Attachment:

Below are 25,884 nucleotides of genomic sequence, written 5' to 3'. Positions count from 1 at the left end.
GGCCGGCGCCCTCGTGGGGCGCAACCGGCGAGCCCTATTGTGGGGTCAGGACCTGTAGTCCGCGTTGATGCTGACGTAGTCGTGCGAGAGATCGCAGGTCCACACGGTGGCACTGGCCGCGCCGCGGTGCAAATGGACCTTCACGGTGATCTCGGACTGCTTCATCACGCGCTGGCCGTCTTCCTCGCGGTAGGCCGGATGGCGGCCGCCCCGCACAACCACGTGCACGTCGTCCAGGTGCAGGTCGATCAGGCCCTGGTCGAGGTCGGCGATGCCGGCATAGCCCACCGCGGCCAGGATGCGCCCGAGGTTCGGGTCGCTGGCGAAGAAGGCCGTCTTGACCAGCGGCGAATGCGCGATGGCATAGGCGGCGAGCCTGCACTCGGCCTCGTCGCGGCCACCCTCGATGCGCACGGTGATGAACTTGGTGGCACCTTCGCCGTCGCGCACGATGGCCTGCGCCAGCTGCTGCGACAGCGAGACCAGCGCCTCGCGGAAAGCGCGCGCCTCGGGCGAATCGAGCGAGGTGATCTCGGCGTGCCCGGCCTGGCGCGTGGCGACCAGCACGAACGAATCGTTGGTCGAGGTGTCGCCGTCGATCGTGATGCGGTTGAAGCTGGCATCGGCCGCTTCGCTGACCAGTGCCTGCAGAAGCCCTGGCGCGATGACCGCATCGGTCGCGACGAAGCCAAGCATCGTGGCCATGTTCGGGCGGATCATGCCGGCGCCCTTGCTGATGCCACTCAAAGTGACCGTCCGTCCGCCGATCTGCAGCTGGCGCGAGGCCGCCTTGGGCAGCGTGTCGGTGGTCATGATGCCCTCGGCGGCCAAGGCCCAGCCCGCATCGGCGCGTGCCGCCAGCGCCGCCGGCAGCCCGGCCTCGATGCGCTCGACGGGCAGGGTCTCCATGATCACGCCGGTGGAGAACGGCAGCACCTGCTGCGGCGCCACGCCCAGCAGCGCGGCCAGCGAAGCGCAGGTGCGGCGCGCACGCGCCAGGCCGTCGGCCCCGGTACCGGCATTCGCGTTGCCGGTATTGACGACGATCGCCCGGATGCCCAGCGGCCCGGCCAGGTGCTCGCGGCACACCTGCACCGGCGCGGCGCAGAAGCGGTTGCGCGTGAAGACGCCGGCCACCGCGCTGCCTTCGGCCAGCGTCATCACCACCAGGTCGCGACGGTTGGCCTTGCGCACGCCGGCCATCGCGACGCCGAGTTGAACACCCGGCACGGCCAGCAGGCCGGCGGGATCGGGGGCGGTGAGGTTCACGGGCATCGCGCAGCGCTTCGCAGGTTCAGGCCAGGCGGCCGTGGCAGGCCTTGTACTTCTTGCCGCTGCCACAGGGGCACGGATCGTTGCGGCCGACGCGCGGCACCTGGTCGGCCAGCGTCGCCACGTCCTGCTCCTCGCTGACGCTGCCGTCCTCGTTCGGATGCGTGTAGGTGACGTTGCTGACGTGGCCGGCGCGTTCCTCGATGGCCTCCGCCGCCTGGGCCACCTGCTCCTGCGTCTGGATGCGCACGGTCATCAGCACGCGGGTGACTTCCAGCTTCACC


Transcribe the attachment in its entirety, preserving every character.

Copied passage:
Below are 25,884 nucleotides of genomic sequence, written 5' to 3'. Positions count from 1 at the left end.
GGCCGGCGCCCTCGTGGGGCGCAACCGGCGAGCCCTATTGTGGGGTCAGGACCTGTAGTCCGCGTTGATGCTGACGTAGTCGTGCGAGAGATCGCAGGTCCACACGGTGGCACTGGCCGCGCCGCGGTGCAAATGGACCTTCACGGTGATCTCGGACTGCTTCATCACGCGCTGGCCGTCTTCCTCGCGGTAGGCCGGATGGCGGCCGCCCCGCACAACCACGTGCACGTCGTCCAGGTGCAGGTCGATCAGGCCCTGGTCGAGGTCGGCGATGCCGGCATAGCCCACCGCGGCCAGGATGCGCCCGAGGTTCGGGTCGCTGGCGAAGAAGGCCGTCTTGACCAGCGGCGAATGCGCGATGGCATAGGCGGCGAGCCTGCACTCGGCCTCGTCGCGGCCACCCTCGATGCGCACGGTGATGAACTTGGTGGCACCTTCGCCGTCGCGCACGATGGCCTGCGCCAGCTGCTGCGACAGCGAGACCAGCGCCTCGCGGAAAGCGCGCGCCTCGGGCGAATCGAGCGAGGTGATCTCGGCGTGCCCGGCCTGGCGCGTGGCGACCAGCACGAACGAATCGTTGGTCGAGGTGTCGCCGTCGATCGTGATGCGGTTGAAGCTGGCATCGGCCGCTTCGCTGACCAGTGCCTGCAGAAGCCCTGGCGCGATGACCGCATCGGTCGCGACGAAGCCAAGCATCGTGGCCATGTTCGGGCGGATCATGCCGGCGCCCTTGCTGATGCCACTCAAAGTGACCGTCCGTCCGCCGATCTGCAGCTGGCGCGAGGCCGCCTTGGGCAGCGTGTCGGTGGTCATGATGCCCTCGGCGGCCAAGGCCCAGCCCGCATCGGCGCGTGCCGCCAGCGCCGCCGGCAGCCCGGCCTCGATGCGCTCGACGGGCAGGGTCTCCATGATCACGCCGGTGGAGAACGGCAGCACCTGCTGCGGCGCCACGCCCAGCAGCGCGGCCAGCGAAGCGCAGGTGCGGCGCGCACGCGCCAGGCCGTCGGCCCCGGTACCGGCATTCGCGTTGCCGGTATTGACGACGATCGCCCGGATGCCCAGCGGCCCGGCCAGGTGCTCGCGGCACACCTGCACCGGCGCGGCGCAGAAGCGGTTGCGCGTGAAGACGCCGGCCACCGCGCTGCCTTCGGCCAGCGTCATCACCACCAGGTCGCGACGGTTGGCCTTGCGCACGCCGGCCATCGCGACGCCGAGTTGAACACCCGGCACGGCCAGCAGGCCGGCGGGATCGGGGGCGGTGAGGTTCACGGGCATCGCGCAGCGCTTCGCAGGTTCAGGCCAGGCGGCCGTGGCAGGCCTTGTACTTCTTGCCGCTGCCACAGGGGCACGGATCGTTGCGGCCGACGCGCGGCACCTGGTCGGCCAGCGTCGCCACGTCCTGCTCCTCGCTGACGCTGCCGTCCTCGTTCGGATGCGTGTAGGTGACGTTGCTGACGTGGCCGGCGCGTTCCTCGATGGCCTCCGCCGCCTGGGCCACCTGCTCCTGCGTCTGGATGCGCACGGTCATCAGCACGCGGGTGACTTCCAGCTTCACC